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ICSA Queries Lack of Supermarket Representation at Beef Roundtable

Aug 27, 2014 | Press Releases | 0 comments

27th August 2014

ICSA has queried the absence of supermarket representatives from the beef roundtable forum set up by Minister for Agriculture, Food and the Marine Simon Coveney earlier this year in response to the crisis in the beef industry.

“Only last week Minister Coveney said on radio that all players in the beef industry were involved in the roundtable talks, but this is not the case,” said ICSA beef chairman Edmond Phelan. “As we’ve seen recently, the supermarkets are dictating labelling policy and also influencing factory specifications, so why are they not at the table? They are key stakeholders in the beef sector and need to be held accountable for the role of their practices in creating and prolonging the crisis.”

“Meat factories are constantly peddling the line that changes in their specifications and penalties are as a result of supermarket demands. If that is so, let the supermarkets come in and explain their position and the research behind it,” continued Mr. Phelan. “The last meeting of the forum was held on June 3rd, and Minister Coveney has committed to quarterly meetings. We have no indication yet as to when the next meeting will take place, but we are now asking the Minister to ensure that the supermarkets are represented there.”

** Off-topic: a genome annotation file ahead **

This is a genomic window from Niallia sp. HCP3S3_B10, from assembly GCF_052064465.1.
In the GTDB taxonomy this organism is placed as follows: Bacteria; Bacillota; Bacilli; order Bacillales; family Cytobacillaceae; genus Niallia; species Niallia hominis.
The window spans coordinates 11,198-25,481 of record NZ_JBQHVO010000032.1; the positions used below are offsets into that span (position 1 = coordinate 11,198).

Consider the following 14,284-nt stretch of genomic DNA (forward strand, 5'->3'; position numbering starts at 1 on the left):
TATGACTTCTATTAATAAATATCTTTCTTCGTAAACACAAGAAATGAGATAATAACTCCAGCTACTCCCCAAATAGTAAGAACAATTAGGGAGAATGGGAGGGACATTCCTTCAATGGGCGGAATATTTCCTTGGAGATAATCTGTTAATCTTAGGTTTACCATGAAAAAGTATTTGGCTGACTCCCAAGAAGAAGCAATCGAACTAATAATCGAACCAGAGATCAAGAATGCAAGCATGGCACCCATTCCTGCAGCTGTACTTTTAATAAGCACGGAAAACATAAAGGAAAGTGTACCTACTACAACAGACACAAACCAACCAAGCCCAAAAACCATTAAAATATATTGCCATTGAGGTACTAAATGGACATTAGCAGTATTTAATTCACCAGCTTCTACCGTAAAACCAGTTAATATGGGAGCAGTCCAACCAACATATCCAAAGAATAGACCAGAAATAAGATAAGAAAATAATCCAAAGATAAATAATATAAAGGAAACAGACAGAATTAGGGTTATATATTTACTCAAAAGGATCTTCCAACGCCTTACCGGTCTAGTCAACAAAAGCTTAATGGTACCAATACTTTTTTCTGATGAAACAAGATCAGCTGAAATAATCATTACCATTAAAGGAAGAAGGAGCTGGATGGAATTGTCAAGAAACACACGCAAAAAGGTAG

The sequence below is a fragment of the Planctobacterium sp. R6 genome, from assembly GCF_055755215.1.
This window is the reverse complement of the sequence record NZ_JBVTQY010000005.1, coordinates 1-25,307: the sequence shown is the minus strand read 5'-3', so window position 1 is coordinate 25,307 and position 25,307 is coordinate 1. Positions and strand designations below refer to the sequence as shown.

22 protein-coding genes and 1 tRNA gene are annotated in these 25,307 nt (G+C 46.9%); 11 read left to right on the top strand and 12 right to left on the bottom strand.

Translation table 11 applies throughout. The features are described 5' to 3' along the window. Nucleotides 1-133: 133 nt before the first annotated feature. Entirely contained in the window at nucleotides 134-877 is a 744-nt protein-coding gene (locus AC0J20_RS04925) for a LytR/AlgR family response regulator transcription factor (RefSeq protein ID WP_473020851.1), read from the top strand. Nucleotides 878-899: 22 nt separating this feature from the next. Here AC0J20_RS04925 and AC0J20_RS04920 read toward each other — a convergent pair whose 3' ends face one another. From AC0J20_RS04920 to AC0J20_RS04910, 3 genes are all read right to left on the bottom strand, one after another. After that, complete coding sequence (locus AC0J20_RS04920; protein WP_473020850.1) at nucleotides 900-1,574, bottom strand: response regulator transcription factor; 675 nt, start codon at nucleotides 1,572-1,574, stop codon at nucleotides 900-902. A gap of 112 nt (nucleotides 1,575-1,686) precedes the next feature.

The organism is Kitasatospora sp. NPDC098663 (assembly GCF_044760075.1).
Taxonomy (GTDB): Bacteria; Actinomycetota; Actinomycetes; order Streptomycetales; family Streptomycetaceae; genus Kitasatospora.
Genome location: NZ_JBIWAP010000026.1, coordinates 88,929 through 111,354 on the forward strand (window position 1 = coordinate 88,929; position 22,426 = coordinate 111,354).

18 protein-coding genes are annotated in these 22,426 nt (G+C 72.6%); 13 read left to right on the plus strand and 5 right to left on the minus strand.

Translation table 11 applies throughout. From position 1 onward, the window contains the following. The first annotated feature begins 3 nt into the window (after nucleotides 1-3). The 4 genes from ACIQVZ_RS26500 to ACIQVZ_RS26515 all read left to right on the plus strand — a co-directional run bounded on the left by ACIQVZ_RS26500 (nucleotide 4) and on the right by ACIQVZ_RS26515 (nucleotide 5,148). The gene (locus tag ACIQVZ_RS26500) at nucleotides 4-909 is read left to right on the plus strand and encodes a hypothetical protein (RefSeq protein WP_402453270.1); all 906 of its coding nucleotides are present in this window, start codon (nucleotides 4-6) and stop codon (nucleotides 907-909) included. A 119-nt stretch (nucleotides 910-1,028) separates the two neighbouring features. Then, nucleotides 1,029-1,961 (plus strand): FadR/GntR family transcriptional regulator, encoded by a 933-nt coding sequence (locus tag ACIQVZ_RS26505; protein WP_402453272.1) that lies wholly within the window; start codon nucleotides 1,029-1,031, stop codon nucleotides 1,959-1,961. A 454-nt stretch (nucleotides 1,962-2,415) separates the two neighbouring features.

The beef roundtable forum was set up by Minister Coveney in April and has so far involved farm organisations, beef processors and relevant state agencies.  It held its first meeting on April 17th, after which the Minister committed to quarterly meetings, with the second held on June 3rd.

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ICSA president Dermot Kelleher has said ICBF have gone too far with their changes to the beef breeding indexes regarding pedigree bulls. Commenting on the changes which came into effect this week Mr Kelleher said, “ICSA met with ICBF back in early November where we were reassured that no drastic changes would be made; this has turned out to be far from the case however. The changes are proving to have considerable ramifications for farmers participating in the SCEP scheme and indeed for the future of the suckler sector as a whole,” he said.

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